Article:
SOUTH AFRICA: Jesuits Respond to Social Needs
A historic meeting has taken place at Holy Trinity Church in Braamfontein, Johannesburg, in August. Jesuits and their collaborators in their various work in Johannesburg met to share what they are doing and to seek make a more coordinated response to their work in the Social Apostolate. The four major works of the Jesuits in the Johannesburg area were involved: St Martin's Parish in Soweto, Jesuit Refugee Service (JRS), Holy Trinity Parish in Braamfontein, and the Jesuit Institute South Africa. They hope that this meeting will help them to respond better to the ever increasing social issues which confront them in South Africa, but more specifically in their immediate works in Johannesburg. "In Johannesburg, we have capacity for much direct social action for and with the poor through our work at St Martin's in Soweto, JRS, and Holy Trinity in downtown Johannesburg," says Fr Russell Pollitt SJ, chaplain at the University of Witwatersrand. "We have explored how the Jesuit Institute can help and support our work on the ground through research and publication. We believe that together we can do more to make a response to the many who are crying out for help."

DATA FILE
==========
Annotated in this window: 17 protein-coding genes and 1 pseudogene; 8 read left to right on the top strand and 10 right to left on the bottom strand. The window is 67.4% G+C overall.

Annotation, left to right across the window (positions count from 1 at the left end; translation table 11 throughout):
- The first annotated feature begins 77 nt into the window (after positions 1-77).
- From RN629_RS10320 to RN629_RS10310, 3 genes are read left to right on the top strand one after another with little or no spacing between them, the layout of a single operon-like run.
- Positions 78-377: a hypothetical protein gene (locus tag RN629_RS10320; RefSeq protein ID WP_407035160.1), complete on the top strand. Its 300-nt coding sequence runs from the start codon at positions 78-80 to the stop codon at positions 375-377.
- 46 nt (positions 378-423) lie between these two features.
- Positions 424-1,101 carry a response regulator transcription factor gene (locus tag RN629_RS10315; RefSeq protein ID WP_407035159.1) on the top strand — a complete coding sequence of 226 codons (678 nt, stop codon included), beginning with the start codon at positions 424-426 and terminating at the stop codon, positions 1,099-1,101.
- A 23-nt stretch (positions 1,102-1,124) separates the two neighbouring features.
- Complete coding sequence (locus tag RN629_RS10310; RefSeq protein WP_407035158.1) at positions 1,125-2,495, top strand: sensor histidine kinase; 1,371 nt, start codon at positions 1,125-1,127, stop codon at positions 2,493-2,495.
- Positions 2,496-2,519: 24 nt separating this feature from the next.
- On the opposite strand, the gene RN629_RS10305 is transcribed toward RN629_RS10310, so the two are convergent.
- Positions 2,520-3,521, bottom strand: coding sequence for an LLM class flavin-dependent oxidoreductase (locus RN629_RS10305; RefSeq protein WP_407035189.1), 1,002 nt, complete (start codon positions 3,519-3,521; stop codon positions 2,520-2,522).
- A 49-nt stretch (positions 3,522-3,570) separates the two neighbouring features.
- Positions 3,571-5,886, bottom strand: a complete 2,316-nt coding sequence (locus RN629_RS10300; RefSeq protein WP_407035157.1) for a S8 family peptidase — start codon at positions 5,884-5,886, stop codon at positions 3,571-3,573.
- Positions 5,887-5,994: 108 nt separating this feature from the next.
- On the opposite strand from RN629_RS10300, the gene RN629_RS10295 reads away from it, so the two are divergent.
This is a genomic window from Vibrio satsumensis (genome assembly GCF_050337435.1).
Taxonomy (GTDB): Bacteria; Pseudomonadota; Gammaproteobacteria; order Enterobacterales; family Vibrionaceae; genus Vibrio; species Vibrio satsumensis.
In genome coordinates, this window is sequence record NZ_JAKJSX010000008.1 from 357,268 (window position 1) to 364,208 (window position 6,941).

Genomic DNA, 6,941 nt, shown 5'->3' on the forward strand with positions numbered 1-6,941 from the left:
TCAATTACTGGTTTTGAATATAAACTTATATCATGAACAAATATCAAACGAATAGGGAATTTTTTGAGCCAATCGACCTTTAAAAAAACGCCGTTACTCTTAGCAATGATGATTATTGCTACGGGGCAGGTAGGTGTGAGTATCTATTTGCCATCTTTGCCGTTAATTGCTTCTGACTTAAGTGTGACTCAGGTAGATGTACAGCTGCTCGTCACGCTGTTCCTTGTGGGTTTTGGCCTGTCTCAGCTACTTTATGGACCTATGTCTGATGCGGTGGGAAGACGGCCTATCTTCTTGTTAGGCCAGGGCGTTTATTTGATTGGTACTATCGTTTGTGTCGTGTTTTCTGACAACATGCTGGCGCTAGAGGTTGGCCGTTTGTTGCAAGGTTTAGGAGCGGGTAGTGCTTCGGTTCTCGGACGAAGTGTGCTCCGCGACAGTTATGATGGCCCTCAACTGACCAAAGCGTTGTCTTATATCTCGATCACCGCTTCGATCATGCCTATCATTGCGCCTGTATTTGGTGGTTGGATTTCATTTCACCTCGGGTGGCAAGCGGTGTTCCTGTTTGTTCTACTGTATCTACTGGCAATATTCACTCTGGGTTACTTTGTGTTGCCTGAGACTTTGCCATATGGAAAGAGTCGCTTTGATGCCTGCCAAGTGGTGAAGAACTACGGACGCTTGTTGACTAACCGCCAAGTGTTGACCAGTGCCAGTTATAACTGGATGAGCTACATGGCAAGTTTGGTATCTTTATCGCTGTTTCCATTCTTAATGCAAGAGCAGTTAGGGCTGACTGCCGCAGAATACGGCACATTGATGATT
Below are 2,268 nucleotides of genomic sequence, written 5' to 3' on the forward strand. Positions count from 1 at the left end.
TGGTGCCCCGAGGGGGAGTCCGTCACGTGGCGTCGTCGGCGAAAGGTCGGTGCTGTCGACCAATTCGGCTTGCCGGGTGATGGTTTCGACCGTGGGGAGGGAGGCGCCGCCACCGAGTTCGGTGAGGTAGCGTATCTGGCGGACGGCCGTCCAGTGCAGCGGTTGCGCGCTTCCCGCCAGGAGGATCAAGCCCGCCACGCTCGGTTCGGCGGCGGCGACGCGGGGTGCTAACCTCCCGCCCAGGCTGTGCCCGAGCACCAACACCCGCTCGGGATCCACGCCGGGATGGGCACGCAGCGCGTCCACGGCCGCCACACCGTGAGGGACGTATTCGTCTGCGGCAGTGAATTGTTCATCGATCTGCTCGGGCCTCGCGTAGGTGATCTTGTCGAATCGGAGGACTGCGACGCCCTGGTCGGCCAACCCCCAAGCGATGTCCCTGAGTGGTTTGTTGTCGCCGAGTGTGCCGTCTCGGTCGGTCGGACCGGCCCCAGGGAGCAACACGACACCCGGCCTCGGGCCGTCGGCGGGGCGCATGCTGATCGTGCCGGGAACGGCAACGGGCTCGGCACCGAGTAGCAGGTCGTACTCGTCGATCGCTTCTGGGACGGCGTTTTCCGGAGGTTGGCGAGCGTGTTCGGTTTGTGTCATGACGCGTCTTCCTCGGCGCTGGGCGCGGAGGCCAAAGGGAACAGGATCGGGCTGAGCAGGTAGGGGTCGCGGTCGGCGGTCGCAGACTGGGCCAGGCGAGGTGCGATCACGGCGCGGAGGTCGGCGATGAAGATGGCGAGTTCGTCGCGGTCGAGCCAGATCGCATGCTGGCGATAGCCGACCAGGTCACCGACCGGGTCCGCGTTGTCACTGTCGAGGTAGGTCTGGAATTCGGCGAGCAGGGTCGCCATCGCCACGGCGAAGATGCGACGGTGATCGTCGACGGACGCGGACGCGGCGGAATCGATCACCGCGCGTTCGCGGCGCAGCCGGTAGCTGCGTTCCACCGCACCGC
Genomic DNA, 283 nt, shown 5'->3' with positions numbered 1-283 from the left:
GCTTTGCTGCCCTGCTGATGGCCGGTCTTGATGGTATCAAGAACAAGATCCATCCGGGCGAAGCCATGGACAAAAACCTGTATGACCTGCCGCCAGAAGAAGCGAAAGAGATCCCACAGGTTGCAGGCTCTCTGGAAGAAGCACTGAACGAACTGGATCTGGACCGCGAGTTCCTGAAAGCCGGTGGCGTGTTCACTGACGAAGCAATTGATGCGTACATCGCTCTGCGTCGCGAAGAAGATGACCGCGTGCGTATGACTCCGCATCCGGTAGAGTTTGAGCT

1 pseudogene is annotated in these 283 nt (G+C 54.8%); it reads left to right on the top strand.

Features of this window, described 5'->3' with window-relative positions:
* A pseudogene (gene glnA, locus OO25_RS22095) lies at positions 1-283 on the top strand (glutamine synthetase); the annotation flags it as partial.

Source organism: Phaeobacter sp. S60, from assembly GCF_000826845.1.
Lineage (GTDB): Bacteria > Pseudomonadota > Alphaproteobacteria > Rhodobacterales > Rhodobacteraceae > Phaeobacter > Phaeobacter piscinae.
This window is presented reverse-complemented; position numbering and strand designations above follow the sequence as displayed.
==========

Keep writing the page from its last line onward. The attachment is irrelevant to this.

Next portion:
SPAIN: Permanent Exhibition of "Reductions of Paraguay"
On June 28, a permanent exhibition on the Jesuit Reductions of Paraguay was opened at the Sanctuary of Xavier in Navarra. The Jesuit Reductions of Paraguay: a fascinating adventure that persists over time, recalls one of the most interesting aspects of the evangelization of the Americas: the experience of the Jesuit Reductions. The exhibition is rich in photographic material, explanatory panels, and three beautiful models of the Reductions of San Ignacio Miní (1610, Argentine), Santos Mártires del Japón (1639, Argentine), and Jesús de Tavarengué (1685, Paraguay). There are also large-scale reproductions of some entrance doors found in the Reductions. The exhibition, set up by Jesuit Enrique Climent, was one organized for young people who participated last August in World Youth Day with the Pope in Madrid. It will now remain permanently in the Sanctuary of Xavier, and will be viewed by the thousands of pilgrims who visit the place. The Sanctuary is an excellent location for an exhibition on the missionary work of the Society of Jesus in one of the most fascinating moments of her history. The missionary zeal of the Society had its origins in this very place, the castle where Saint Francis Xavier was born, the first of a long list of Jesuit missionaries.